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This is a guest post by Natalie Popow on behalf of the Mouthy Poets

Firstly, let me tell you about this really exciting event coming up in Nottingham in a few weeks’ time. On Saturday 19th July the Mouthy Poets will be performing alongside John Agard at their 7th Say Sum Thin show at the Nottingham Playhouse. There will be two shows written, performed and curated by the Mouthy Poets; the first more intimate in the Neville Studio and the second explosive on the main stage. The fresh way in which each of the poets have approached the theme of displacement will blow your mind, whether or not poetry is your cup of tea.

Special guest John Agard will be performing at the evening show. He is a Guyanese poet who in 2013 was a recipient of the Queen’s Gold Medal for Poetry. His poems have been featured in the English GCSE anthology since 2002 and he is a BBC Poet in Residence. His published poetry includes We Brits, Alternative Anthem, Clever Backbone and most recently Travel Light Travel Dark in 2013. Perhaps you’ll recognise his poem ‘Half-Caste’; memories of a video clip I’d watched in year 11 of a performance of this came rushing back to mind when I first found out he would be performing at our show.

Also on the day is the chance for ticket buyers to get involved with spoken word/poetry workshops run by the Mouthy Poets themselves. Speaking as someone who practically skipped back home from my first workshop with the Mouthy Poets gushing with excitement and renewed creativity, I would recommend to any budding poets who have the opportunity to participate in one of our workshops to grasp it wholeheartedly. As there is a waiting list for new people keen to get involved with the Mouthy Poets, this is an excellent opportunity to give you a taster of the kind of things we do.

I joined the Mouthy Poets earlier this year as part of a blogging work experience placement advertised by the School of English at the University of Nottingham. Like many other third year English students I had notebooks filled with heart-wrenching poetry recording the trials and tribulations of my adolescence which I was gradually hiding deeper and deeper amongst the piles of notes and essays that I had written about the masters of poetry and literature. Before university I had entertained the possibility of becoming a poet and/or novelist and believed that learning more about the literature that I loved to read would somehow rub off on me and make me a better writer. As the years passed, however, I began to despair about my ability to ever even begin to write anything in a unique or interesting way. I began to slip into a terrible “why even try?” frame of mind.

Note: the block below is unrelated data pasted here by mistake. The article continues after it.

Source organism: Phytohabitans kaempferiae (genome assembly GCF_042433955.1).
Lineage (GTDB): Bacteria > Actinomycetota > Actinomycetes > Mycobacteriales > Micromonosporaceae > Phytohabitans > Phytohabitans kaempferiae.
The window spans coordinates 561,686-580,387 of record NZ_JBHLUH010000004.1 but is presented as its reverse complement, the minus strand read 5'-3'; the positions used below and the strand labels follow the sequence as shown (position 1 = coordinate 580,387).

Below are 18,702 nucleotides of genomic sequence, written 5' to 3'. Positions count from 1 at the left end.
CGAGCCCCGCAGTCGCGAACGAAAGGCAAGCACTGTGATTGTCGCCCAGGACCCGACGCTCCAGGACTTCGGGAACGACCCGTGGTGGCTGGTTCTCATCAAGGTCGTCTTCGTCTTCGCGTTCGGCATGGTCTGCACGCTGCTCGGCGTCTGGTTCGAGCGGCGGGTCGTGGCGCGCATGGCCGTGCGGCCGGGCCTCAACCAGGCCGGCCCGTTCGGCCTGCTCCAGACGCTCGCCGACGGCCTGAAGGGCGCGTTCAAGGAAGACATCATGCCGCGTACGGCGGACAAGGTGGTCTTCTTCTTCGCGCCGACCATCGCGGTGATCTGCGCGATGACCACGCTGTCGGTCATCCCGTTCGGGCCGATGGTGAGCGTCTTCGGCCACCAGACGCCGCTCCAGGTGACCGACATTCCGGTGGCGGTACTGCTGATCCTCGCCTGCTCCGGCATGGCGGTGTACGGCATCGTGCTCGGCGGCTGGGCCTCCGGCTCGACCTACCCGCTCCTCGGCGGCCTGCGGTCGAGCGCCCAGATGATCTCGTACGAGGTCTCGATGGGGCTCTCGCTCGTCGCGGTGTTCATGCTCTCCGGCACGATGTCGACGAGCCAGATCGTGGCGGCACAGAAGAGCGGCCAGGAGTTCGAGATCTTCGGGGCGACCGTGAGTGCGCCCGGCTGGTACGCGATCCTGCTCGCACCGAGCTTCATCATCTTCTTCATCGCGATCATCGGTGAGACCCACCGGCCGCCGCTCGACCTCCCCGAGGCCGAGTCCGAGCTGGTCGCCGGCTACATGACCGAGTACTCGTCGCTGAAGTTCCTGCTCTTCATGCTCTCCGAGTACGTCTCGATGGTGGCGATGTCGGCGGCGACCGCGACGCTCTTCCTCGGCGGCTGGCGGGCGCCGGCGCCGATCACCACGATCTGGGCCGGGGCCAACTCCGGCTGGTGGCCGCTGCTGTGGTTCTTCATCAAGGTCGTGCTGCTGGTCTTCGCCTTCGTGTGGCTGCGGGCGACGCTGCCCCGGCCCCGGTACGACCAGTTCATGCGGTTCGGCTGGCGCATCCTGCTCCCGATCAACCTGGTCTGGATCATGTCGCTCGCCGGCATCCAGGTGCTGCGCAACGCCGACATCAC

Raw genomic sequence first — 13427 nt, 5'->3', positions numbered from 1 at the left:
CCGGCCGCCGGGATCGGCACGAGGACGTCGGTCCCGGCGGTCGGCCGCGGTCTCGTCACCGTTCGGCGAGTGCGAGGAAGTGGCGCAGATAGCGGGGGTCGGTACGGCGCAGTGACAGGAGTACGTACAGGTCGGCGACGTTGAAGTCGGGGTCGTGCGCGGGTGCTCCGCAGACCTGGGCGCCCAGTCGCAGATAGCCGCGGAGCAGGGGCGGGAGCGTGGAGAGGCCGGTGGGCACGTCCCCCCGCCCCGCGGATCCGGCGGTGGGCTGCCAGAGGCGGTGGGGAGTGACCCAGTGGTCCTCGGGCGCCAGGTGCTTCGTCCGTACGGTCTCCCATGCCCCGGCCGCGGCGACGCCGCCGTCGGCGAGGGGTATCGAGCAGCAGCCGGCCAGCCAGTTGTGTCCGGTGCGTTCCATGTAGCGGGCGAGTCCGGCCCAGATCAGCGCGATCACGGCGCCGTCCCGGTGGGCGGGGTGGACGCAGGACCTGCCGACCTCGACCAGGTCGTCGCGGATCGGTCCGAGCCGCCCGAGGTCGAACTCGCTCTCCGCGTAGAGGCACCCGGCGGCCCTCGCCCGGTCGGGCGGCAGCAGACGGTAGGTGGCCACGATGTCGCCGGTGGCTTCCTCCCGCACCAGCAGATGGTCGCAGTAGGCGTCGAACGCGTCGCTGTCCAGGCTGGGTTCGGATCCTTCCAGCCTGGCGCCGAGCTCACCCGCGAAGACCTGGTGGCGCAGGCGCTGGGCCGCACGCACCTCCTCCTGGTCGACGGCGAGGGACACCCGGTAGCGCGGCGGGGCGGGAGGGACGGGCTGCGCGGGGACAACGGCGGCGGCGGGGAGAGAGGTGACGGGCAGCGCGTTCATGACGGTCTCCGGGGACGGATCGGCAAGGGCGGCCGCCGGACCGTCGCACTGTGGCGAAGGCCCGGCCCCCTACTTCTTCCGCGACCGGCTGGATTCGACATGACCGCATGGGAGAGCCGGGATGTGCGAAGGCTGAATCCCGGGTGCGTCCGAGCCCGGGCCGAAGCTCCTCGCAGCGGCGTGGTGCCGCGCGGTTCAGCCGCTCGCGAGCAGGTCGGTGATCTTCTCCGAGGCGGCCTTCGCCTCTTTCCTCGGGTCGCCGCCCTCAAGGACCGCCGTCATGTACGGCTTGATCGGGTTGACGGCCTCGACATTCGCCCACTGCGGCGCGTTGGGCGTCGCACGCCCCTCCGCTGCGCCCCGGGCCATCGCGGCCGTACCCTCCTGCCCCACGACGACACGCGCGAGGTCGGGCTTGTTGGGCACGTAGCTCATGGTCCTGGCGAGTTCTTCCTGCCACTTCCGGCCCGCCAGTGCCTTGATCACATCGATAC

A lot of people at Mouthy have said that it found them just at the right time and this was the way with me for more reasons than I will have time to explain in this blog post. A group of around 50 poets, all creative, energetic and insightful, the Mouthy Poets burst into my life like the biggest firework display I had ever encountered. I considered myself to be a shy, soft-spoken being and was wondering how successful my initiation into a poetry group that called itself ‘mouthy’ was going to be. I was terrified by the prospect of sharing anything I had written, convinced I would be exposed as the phony poet I believed myself to be. I began to wonder whether I had made some horrible mistake in applying for the work experience position.

But as you can probably guess from the tone of the narrative of these initial doubts that I share with you, I was indeed proved wrong and there was a very happy resolution. In fact, despite being assured in the sessions that I didn’t have to share if I didn’t want to, I found myself wanting to. Now that I reflect on it a few months later, I think a part of me had always wanted to find a medium to voice my thoughts. For me, the beauty of the Mouthy Poets is that everyone involved has come from all kinds of walks of life and are so fantastically different but we all share this love of the spoken and written word. I soon learnt the real meaning of ‘mouthiness’. Quiet or loud, introverted or extroverted, shy or confident, it didn’t matter; being ‘mouthy’ meant having a platform to finally say something and be heard.

Now I could continue telling you about how much I love the wonderful and talented Mouthy Poets for quite a while longer but this is really something that you have to discover for yourself. In the run up to Say Sum Thin 7 we will be posting up a video of a poem from our last show every day on the Facebook event page so make sure you have a look at those:

You’ll also be able to find us at various Open mic. events in Nottingham coming up in the next few weeks, including The Sneinton Mini Fun Day at King Edward Park on the 10th, The Broadway Summer Festival on the 11th, and Live at the New Art Exchange on the 18th July.

You may also happen to see us doing a flash mob reading session in Market Square while you walk around town on the 12th July. Before the last show a few Mouthies entertained travellers on the trams in Nottingham by performing their poetry. July is most definitely an extremely exciting time to be in Nottingham if you like poetry and even if you don’t for that matter, believing as I do that poetry is for everyone.

You can buy your tickets for the Say Sum Thin 7 show online via this link:

http://nottinghamplayhouse.co.uk/whats-on/spoken-word/say-sum-thin-7/

Or by calling the Nottingham Playhouse Box Office on 0115 941 9419.

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